BEIJING: China’s factory and services activity contracted further in November as a record number of Covid cases prompted widespread movement curbs, further damaging the economy’s fragile outlook.
The official manufacturing purchasing managers index (PMI) fell to 48 this month, the National Bureau of Statistics (NBS) said yesterday, the lowest reading since April and worse than an estimate of 49 in a Bloomberg survey of economists.
The non-manufacturing index, which measures activity in the construction and services sectors, declined to 46.7 from 48.7 in October, also lower than the consensus estimate of 48.
A reading below 50 indicates contraction, while anything above suggests expansion.
The economy is suffering increasing damage from tightened virus controls as Covid outbreaks spread in every province.
Major cities like Guangzhou and Beijing have imposed new restrictions in recent weeks to limit movements, and the stringent measures even sparked protests in several cities.
Economic activity will likely continue to weaken in December and the first quarter of next year, according to Zhang Zhiwei, chief economist at Pinpoint Asset Management Ltd, adding that a reopening-fuelled rebound seems set for the second half of 2023.
“At this early stage of reopening, more cities face rising number of Covid patients,” he said.
“These cities have to impose restrictions to ‘flatten the curve.’ The economic cost is inevitable.”
China’s benchmark CSI 300 Index of stocks opened 0.3% lower when the data was released, but then quickly erased that loss to rise 0.3% as of 9:46am local time.
The yuan traded onshore strengthened 0.26% to 7.1389 per dollar, while the yield on 10-year government bonds was little changed at 2.89%.
Manufacturing PMI gauges measuring output, new orders, raw material inventories and employment all contracted in November at a faster pace than the month before.
A sub-index measuring suppliers’ delivery times also fell further.
“In November, Covid outbreaks brought negative impact to some firms’ production and operation. Production activity slowed, and product orders declined,” Zhao Qinghe, a senior statistician at the NBS, said in a statement.Road and subway traffic in big cities including Beijing plummeted in the past week, as public venues were closed and residents reduced their time outside the home.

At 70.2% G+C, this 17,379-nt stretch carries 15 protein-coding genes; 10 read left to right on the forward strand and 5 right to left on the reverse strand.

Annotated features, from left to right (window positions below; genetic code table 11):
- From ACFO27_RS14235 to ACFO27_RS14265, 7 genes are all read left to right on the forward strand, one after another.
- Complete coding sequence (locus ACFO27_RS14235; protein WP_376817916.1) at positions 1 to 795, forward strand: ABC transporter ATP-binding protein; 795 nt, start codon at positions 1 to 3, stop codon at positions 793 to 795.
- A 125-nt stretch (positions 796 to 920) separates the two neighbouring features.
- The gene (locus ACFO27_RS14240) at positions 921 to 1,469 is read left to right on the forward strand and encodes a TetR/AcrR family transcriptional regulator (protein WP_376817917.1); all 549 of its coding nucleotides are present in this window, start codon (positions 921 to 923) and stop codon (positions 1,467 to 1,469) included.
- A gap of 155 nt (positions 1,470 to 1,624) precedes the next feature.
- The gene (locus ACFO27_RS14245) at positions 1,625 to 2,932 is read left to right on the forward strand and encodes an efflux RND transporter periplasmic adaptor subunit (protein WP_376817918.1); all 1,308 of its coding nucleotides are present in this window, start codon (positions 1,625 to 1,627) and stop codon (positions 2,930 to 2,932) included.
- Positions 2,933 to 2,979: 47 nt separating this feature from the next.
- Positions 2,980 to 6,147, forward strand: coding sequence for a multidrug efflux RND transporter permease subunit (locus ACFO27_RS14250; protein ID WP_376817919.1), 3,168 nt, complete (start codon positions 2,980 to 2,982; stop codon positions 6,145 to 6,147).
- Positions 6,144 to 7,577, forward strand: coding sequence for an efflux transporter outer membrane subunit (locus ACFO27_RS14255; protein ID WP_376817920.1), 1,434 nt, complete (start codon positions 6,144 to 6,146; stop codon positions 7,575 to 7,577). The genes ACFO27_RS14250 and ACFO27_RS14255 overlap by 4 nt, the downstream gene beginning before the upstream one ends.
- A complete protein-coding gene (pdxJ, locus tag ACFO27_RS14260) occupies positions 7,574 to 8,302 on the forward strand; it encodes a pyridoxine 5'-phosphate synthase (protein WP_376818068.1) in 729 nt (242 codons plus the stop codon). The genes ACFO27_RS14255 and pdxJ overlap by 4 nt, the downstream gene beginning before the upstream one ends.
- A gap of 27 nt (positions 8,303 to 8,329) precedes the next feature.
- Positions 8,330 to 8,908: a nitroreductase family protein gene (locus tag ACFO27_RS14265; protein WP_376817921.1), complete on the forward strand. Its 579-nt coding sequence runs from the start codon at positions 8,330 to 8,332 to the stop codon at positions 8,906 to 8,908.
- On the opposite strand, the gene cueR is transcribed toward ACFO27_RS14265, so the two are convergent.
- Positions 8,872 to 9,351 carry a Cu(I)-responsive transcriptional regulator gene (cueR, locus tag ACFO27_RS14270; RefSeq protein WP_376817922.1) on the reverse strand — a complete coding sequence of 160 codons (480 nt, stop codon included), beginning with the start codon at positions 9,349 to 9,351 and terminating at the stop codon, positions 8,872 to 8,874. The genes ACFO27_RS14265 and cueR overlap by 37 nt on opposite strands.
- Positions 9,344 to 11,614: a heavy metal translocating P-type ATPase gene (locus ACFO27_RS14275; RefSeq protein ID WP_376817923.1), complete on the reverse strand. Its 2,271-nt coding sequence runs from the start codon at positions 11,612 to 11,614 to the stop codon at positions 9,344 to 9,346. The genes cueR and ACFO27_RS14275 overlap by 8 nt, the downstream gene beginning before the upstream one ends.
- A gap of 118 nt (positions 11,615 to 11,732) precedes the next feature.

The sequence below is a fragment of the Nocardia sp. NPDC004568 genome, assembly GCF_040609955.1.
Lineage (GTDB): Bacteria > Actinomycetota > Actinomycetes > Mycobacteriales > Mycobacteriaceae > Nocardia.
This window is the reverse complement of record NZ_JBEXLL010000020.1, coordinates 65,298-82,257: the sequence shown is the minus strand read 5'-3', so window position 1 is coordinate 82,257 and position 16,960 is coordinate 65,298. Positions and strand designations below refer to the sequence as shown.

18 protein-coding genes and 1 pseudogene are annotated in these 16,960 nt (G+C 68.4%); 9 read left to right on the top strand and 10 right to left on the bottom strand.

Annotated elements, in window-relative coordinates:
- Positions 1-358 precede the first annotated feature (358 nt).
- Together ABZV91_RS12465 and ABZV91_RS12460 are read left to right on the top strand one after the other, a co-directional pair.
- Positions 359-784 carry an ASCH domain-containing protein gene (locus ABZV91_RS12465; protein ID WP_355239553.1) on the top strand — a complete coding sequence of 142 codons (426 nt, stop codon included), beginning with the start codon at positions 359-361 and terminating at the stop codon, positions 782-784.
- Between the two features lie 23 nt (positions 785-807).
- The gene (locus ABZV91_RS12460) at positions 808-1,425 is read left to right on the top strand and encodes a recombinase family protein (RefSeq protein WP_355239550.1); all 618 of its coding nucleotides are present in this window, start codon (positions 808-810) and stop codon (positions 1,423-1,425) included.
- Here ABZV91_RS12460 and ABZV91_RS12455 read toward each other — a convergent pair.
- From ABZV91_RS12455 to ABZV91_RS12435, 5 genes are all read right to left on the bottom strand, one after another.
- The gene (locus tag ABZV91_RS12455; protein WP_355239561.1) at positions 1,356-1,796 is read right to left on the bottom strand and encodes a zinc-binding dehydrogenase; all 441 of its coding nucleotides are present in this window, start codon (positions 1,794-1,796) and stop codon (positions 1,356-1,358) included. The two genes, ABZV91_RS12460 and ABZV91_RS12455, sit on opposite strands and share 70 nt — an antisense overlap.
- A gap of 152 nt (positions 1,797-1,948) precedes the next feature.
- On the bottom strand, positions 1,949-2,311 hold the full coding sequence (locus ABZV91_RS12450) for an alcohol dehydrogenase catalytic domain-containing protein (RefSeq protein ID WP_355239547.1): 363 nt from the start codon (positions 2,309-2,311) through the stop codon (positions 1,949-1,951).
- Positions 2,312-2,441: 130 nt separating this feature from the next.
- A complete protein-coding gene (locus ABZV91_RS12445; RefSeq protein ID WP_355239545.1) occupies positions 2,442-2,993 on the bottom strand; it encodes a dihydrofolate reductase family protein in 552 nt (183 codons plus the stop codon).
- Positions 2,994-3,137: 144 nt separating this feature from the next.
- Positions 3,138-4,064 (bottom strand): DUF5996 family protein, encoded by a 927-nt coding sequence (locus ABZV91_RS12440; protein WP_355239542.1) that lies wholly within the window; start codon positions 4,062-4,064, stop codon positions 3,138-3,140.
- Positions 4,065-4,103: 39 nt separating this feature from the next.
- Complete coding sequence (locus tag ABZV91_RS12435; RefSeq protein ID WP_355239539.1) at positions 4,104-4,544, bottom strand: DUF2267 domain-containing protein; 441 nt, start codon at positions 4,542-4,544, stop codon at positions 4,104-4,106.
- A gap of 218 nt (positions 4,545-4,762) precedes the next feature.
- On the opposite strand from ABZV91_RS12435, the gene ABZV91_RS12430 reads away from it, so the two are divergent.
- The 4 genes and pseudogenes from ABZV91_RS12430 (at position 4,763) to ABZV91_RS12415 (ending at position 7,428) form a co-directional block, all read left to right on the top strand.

About a quarter of China’s total gross domestic product is affected by lockdowns, according to a recent estimate from Nomura Holdings Inc.
That was higher than the firm’s previous peak recording of 21% in April, when the whole of Shanghai was shut down to curb Covid cases.
While the government has taken steps to help the economy recently – including lowering the amount of cash banks must hold in reserves and offering financing support to property developers – the policies aren’t likely to be enough to shore up household and business confidence.
Bloomberg Economics downgraded its gross domestic product (GDP) growth forecast for this year to 3% from 3.5%, and trimmed next year’s projection to 5.1% from 5.7%.
The International Monetary Fund (IMF), meanwhile, said Tuesday it may have to trim its forecast for China’s growth because of Covid restrictions and property sector turmoil.
The IMF currently sees China’s GDP expanding 3.2% this year and 4.4% in 2023.
Several economists say the central bank could provide more stimulus in the coming months as the global outlook makes it somewhat more favourable for China to ease monetary policy.
“Policymakers are working at full steam to create strong impetus for growth with stimulus packages,” said Bruce Pang, chief economist and head of research for Greater China at Jones Lang LaSalle Inc.
He sees China’s economy as likely to return to a potential growth rate of over 5% “no earlier” than the second quarter of next year, assuming less disruptions from Covid outbreaks and curbs.
“Fortunately, the authorities are sending signals of a more pragmatic attitude toward the economic roadmap, Covid policy and geopolitical relationships, all of which will help to deliver a gradual economic recovery for China,” he added. — Bloomberg